As for Power factor correction, input voltage tolerance on the lincoln is 230V +/- 10%, EWM is 230V +15%, -40%... so also able to handle larger variations in supply voltage - eg voltage drop from extension cords come to mind. A welder is like a gearbox for power, so power in is needed for power out- can't get around that.

    On GMAW-Pulse
    'Pulse' is a type of metal transfer. Short circuit / dip transfer is the normal mig 'bacon cracking' sound, usually lower voltage/wire speed combo for a given consumable diameter. When you up the volts and wire you get into globular transfer which is just big, nasty spatter, moving up again is spray transfer where the wire never physically touches the job, it is vapourising and being 'sprayed' thru the ionized shielding gas / arc cone. Also very quiet hissing noise. Spray is high deposition, smooth bead.
    Pulse transfer provides periods of spray transfer under a high voltage/amperage condition 'peak' heat, and a low background current. This happens hundreds of times a second. The peak current will pinch off a blob of wire, propel it across the arc, and then the background current will allow the metal to freeze (solidify) before going thru it all again. Pulse is great for spray applications 'out of position' as it is more directionally stable. Thicker metals can be joined with a spray-like transfer with less consideration given to the welding position, while thinner metals can be joined with an overall lower heat input. The higher deposition rates of pulse are great in production work where arc-on time = $$$, and resetting a jig costs production / operator time for a non productive end. The benefit of higher deposition rates for the same joint design means faster travel speed and overall less heat input to the job.


    Quote Originally Posted by Stustoys View Post
    To go a little OT I assume 6013 isn't the best for trailer repairs.
    Yeah nah probably wouldn't, if it's got anything to do with a structural component. 7016/7018 ideally, if that's your only process choice.

  7. #7
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    Nov 2017
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    Geelong, Australia
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    Default

    To put the trailer repair with 6013 into perspective - a good weld with a 6013 will likely be streets ahead of half the MIG welds that are done on production trailers these days.

    Iíve built and repaired a few trailers over the years and all we had was GP rods. Never had an issue with any of the welds - but also didnít do dumb things like fillet welding stub axles to plates with them.

    Steve

  8. #8
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    Jul 2010
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    Melbourne
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    Default

    Quote Originally Posted by Commander_Keen View Post
    There is no free lunch with welding power sources. Good ones cost good money, and perform exceptionally well.
    Yeah I was just talking about how much I thought I would need to spend to be in the upper end of single phase welders. I fully expect it to die from old age than be worn out. Thinking more about it, my comment about where the "switch to 3 phase" would be likely no longer applies with inverter welders anyway.

    Quote Originally Posted by Commander_Keen View Post
    The EWM has the same synergic concept as the lincoln, without the LCD display (uses a 'job' list instead that references wire gas and material type, with a material thickness adjustment on the front face plate).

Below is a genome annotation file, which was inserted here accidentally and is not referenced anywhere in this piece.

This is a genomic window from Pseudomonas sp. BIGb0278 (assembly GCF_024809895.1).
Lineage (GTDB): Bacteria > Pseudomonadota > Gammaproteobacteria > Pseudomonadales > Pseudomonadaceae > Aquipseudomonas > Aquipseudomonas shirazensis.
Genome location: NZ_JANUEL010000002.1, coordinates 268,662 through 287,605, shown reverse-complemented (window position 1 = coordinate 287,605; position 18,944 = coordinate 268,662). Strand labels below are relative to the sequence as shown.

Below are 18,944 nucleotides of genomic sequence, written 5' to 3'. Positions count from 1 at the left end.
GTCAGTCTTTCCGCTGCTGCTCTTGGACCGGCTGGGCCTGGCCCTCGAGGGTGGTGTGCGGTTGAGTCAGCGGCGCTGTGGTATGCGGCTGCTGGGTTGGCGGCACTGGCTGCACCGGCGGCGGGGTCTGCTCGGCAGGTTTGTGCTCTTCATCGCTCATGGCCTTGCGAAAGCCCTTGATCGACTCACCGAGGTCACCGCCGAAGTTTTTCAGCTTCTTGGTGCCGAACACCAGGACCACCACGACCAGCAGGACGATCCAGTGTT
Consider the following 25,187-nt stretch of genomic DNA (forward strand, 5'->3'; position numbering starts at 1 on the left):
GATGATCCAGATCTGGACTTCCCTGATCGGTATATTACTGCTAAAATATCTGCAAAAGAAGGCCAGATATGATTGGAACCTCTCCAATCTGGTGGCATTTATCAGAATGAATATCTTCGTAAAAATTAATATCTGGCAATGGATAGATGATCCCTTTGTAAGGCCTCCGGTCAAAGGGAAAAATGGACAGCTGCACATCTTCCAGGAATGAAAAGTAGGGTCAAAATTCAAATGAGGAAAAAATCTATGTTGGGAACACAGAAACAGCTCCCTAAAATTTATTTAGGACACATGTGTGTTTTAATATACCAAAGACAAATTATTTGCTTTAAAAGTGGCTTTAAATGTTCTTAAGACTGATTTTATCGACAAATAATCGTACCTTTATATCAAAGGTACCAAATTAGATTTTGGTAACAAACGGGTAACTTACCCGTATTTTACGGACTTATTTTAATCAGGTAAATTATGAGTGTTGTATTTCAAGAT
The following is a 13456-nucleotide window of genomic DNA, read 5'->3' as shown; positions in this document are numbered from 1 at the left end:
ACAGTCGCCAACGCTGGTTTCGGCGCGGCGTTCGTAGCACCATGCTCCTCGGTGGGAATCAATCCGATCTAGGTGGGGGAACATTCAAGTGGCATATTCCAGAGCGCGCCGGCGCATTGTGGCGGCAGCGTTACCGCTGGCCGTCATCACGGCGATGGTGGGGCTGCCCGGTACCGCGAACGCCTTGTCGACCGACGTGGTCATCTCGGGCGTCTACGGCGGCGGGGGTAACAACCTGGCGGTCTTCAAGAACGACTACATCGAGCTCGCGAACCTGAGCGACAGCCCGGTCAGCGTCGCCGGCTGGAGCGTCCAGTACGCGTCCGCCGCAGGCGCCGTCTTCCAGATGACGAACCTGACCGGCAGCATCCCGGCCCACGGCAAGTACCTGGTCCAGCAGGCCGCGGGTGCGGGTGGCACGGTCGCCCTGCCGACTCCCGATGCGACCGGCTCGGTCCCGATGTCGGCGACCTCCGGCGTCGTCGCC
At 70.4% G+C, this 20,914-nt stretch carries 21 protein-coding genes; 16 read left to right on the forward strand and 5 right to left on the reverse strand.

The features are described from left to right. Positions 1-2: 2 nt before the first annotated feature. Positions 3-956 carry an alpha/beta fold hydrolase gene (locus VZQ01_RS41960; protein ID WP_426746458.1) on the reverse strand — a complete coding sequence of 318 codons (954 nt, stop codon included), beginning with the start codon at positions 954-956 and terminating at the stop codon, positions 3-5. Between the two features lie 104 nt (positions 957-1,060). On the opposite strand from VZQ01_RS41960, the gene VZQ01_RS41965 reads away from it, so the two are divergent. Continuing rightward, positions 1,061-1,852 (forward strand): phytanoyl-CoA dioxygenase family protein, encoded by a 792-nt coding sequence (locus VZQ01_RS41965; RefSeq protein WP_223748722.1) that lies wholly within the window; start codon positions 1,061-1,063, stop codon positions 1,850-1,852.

But isn't the synergic settings just automatically adjusting the pulse welding settings? I.e a synergic welder cant do anything a pulse welder cant do, its just easier to set up?
    *At least in most cases, I think I have seen synergic welders that didn't have pulse, but maybe I misunderstood.

    Quote Originally Posted by Commander_Keen View Post
    As for Power factor correction, input voltage tolerance on the lincoln is 230V +/- 10%, EWM is 230V +15%, -40%... so also able to handle larger variations in supply voltage - eg voltage drop from extension cords come to mind. A welder is like a gearbox for power, so power in is needed for power out- can't get around that.
    Yes but as I understand it your input is limited in Amps not power. So if you have a bad PF you cant get the power in. They claim "PFC brings many benefits; for the same input current almost 30% more output can be obtained". So their welders must have crappy PF . Maybe they all do? I'm not going to lose any sleep about the money lost because of extra lose in the supply cables.

    Quote Originally Posted by Commander_Keen View Post
    Yeah nah probably wouldn't, if it's got anything to do with a structural component. 7016/7018 ideally, if that's your only process choice.
    Well I could try TIGing it. This is where my welding experience is likely showing some bias. I've only every used TIG for thin stuff, say 1.6mm and below(with one exception that is unlikely to be of any use other than "crank the gas flow up" if you're burning a lot of varnish off but no other option than to weld through it). Anything thicker and it was out with the MIG.

    Quote Originally Posted by OxxAndBert View Post
    - but also didnít do dumb things like fillet welding stub axles to plates with them.
    Its just a repair to the A frame
    Now the trailer will likely never see a public road again, so in that sense it doesn't matter. But never say never, so I would like to do a reasonable job on it.
    Its got me a little confused as to how its broken the way it has(Even though it appears to have been overloaded) but I have to cut some "repairs" off first before I can really see whats going on.

  9. #9
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    Dec 2018
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    NSW
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    Default

    Quote Originally Posted by Stustoys View Post
    Yeah I was just talking about how much I thought I would need to spend to be in the upper end of single phase welders. I fully expect it to die from old age than be worn out. Thinking more about it, my comment about where the "switch to 3 phase" would be likely no longer applies with inverter welders anyway.